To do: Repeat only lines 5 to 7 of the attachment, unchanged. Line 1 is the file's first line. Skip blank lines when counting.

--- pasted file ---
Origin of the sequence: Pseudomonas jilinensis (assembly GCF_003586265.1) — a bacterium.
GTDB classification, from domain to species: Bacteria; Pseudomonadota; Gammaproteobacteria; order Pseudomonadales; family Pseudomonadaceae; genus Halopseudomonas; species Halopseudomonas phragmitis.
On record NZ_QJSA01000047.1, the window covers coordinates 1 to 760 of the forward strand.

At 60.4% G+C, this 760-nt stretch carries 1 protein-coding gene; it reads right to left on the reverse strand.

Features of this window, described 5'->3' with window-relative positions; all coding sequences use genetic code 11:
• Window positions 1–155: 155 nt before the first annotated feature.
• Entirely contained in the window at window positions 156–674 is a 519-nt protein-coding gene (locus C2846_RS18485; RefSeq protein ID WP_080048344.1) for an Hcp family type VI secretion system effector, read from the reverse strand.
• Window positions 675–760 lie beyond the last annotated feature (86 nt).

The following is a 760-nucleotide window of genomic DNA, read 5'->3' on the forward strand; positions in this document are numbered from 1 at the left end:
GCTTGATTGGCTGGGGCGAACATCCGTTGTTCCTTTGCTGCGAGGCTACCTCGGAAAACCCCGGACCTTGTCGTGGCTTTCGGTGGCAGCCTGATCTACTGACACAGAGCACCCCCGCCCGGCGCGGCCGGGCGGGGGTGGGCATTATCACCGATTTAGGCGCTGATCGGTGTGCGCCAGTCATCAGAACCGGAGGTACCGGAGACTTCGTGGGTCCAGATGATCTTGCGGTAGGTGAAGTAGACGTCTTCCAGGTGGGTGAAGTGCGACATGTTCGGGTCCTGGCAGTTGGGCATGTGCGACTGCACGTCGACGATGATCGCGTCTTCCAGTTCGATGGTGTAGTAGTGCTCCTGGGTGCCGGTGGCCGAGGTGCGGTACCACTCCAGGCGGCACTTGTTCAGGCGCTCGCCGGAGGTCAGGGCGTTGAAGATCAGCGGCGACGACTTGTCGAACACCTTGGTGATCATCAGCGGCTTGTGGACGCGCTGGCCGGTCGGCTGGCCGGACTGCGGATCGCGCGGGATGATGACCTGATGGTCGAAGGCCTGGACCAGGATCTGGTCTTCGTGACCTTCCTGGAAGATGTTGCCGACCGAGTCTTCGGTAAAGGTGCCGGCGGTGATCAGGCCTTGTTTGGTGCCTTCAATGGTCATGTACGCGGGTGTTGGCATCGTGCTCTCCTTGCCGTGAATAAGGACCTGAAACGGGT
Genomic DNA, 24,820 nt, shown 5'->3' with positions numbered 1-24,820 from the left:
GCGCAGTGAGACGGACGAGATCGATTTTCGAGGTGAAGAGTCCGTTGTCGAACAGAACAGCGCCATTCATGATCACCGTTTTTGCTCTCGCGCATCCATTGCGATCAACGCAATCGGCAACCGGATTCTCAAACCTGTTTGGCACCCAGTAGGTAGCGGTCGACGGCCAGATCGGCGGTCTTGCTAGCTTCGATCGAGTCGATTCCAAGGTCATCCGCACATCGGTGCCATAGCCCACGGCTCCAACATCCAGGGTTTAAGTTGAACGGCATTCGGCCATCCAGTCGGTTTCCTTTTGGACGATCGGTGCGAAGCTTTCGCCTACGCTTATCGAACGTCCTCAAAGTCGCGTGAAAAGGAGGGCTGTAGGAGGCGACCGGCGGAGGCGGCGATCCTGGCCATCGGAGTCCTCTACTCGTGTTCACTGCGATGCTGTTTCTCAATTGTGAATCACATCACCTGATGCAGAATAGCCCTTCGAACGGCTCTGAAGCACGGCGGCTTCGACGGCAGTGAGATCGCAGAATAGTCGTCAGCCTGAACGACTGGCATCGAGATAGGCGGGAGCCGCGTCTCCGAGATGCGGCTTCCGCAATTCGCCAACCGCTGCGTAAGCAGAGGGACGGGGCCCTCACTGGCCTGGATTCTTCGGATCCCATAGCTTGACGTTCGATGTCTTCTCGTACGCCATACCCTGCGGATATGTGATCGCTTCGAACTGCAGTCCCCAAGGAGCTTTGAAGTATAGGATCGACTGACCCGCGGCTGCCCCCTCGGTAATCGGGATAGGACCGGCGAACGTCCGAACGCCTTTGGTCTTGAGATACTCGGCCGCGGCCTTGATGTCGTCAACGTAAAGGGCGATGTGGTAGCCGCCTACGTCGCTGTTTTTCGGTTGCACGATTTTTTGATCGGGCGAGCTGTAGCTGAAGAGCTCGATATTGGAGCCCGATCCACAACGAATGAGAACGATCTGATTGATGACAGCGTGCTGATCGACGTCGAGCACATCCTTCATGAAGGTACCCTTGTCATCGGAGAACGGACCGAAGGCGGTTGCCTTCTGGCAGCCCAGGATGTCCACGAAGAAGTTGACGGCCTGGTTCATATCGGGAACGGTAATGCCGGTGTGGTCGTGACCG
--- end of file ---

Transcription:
Features of this window, described 5'->3' with window-relative positions; all coding sequences use genetic code 11:
• Window positions 1–155: 155 nt before the first annotated feature.
• Entirely contained in the window at window positions 156–674 is a 519-nt protein-coding gene (locus C2846_RS18485; RefSeq protein ID WP_080048344.1) for an Hcp family type VI secretion system effector, read from the reverse strand.